In 1985 an ambitious young Mexican-American from California’s rural San Joaquin Valley became one of the few Latinos to enter America’s most prestigious university. The lessons Ruben Navarette, Jr., learned as he journeyed from his middle-class surroundings to an exclusive 350-year-old world of privilege would forever alter his life.
With intelligence and grace, Navarrette chronicles his experiences at Harvard, where he confronted questions of identity and ethnicity, and wrestled with the need to reconcile his values and opinions with the expectations of his family, his race, and society at large.
More than a deeply personal memoir, A Darker Shade of Crimson also dares to pursue the complex questions of what needs to be done to provide a quality education for Latinos and other minorities in America. Whatever one’s views on affirmative action, racism, and liberal education in this country today, his provocative story will offer a new perspective on these issues and a message of hope for tomorrow’s generation.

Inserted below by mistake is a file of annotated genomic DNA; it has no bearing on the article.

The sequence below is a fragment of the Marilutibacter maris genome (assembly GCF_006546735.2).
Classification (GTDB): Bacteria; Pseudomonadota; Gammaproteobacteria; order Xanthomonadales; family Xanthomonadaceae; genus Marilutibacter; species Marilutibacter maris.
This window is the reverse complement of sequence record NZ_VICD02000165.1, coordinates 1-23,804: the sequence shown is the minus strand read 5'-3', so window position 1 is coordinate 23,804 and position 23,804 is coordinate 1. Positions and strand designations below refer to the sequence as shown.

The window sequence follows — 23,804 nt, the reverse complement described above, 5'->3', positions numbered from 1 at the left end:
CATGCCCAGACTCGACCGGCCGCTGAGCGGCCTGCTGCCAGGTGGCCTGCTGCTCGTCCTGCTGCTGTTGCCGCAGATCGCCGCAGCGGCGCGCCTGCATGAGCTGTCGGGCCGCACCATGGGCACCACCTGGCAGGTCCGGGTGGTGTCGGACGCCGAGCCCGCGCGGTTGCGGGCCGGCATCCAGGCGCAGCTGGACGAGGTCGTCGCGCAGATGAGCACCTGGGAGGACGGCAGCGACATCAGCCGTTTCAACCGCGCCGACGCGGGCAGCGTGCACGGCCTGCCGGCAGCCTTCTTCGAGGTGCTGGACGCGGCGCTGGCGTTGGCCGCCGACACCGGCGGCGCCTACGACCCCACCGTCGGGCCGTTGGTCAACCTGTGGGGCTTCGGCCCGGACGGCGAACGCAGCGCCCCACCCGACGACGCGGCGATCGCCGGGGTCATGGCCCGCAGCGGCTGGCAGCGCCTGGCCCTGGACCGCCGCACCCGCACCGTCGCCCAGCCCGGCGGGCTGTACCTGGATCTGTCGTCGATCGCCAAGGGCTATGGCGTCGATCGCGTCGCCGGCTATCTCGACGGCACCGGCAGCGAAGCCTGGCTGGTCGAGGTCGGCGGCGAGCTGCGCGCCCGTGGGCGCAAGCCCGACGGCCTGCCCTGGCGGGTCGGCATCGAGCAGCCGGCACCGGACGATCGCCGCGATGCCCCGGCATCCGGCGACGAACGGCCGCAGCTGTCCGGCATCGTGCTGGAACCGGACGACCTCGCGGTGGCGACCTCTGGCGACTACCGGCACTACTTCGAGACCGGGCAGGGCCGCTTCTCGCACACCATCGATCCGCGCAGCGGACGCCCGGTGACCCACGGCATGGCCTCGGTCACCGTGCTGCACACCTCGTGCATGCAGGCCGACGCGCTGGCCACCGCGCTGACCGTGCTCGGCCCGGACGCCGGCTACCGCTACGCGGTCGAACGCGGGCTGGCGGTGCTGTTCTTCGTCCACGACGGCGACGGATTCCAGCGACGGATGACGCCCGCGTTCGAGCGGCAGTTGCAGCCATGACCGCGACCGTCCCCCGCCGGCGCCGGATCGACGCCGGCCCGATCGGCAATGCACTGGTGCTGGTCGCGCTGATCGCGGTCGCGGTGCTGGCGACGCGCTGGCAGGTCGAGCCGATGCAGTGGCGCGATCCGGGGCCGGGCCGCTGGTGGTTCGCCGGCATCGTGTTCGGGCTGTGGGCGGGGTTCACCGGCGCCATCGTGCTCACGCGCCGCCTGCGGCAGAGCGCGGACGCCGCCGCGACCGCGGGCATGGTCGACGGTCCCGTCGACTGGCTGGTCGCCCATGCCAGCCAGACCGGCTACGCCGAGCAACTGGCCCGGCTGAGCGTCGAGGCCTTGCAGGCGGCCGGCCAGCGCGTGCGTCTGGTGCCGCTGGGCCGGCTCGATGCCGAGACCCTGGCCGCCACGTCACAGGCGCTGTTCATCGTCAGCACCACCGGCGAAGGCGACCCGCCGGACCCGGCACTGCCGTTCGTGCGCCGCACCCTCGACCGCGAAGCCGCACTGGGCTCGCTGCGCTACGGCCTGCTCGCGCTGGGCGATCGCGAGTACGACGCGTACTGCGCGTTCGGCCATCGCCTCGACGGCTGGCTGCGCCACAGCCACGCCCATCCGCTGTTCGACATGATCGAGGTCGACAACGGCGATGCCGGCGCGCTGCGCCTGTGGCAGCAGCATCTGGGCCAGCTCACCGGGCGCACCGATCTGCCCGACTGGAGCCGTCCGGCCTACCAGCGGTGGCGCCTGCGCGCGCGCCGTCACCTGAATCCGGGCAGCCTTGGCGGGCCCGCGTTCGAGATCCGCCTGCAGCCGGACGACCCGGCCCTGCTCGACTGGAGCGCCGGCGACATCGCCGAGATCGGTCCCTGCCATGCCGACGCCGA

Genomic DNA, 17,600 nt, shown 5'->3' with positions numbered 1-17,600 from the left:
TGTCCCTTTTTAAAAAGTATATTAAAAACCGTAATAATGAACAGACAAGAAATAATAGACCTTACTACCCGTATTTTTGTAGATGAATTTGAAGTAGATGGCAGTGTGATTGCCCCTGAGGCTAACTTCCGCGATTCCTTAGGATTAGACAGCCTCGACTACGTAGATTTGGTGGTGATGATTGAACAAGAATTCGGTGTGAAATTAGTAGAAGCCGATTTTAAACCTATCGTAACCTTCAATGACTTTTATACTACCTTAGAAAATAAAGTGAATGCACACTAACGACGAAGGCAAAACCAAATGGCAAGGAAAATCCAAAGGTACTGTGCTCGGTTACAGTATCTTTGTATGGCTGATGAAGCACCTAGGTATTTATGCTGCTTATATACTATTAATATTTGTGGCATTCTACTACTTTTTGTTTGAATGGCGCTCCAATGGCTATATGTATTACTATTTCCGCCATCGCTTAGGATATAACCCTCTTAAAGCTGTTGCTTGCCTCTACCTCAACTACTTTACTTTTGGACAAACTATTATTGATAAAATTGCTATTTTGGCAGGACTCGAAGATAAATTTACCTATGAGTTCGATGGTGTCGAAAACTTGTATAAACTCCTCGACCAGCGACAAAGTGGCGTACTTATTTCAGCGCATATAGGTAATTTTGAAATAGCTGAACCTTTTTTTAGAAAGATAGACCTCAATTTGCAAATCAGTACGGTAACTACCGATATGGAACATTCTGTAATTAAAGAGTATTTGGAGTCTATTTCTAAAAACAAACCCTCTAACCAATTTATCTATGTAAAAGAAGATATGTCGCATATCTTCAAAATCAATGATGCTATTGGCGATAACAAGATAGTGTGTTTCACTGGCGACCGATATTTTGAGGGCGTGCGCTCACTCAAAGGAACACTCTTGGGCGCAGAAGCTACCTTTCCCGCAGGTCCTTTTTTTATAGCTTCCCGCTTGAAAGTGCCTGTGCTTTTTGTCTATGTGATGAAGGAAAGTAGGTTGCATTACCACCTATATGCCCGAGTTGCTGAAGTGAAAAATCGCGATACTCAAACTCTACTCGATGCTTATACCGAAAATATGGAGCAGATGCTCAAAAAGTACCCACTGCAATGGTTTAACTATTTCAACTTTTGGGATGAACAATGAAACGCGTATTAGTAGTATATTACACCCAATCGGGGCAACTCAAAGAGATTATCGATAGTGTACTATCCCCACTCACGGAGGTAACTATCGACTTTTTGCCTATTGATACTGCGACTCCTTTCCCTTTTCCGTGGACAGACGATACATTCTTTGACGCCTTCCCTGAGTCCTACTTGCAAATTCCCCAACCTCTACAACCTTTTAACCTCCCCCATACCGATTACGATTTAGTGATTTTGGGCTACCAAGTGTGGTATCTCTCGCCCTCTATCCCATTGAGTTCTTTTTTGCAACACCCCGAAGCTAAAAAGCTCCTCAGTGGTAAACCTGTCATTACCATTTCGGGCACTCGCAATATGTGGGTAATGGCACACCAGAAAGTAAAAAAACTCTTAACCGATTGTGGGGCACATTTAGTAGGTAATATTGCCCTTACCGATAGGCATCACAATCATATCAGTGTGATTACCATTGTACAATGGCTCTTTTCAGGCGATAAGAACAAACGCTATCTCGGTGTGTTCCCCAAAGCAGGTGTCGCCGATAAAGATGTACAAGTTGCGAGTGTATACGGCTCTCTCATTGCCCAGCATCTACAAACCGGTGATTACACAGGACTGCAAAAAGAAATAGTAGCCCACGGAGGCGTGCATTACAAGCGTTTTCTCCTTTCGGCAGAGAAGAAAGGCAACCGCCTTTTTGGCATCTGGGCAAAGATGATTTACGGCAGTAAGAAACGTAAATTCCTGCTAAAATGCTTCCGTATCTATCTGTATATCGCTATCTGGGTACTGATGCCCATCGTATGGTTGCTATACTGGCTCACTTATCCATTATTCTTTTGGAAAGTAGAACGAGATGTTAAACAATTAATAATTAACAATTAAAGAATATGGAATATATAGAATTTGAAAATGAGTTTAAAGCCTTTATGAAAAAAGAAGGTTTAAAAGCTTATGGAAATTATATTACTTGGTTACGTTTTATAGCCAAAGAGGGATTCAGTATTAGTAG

Praise for A Darker Shade of Crimson
“Hard-hitting, funny, sad and inspiring.”—Chicago Tribune
“Powerful . . . for its twofold message: that America must do more to educate Latinos (our fastest-growing minority) and that freedom of thought belongs to everybody.”—Kirkus Reviews
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Published by Bantam Sep 01, 1994| 292 Pages| 6 x 9| ISBN 9780553374278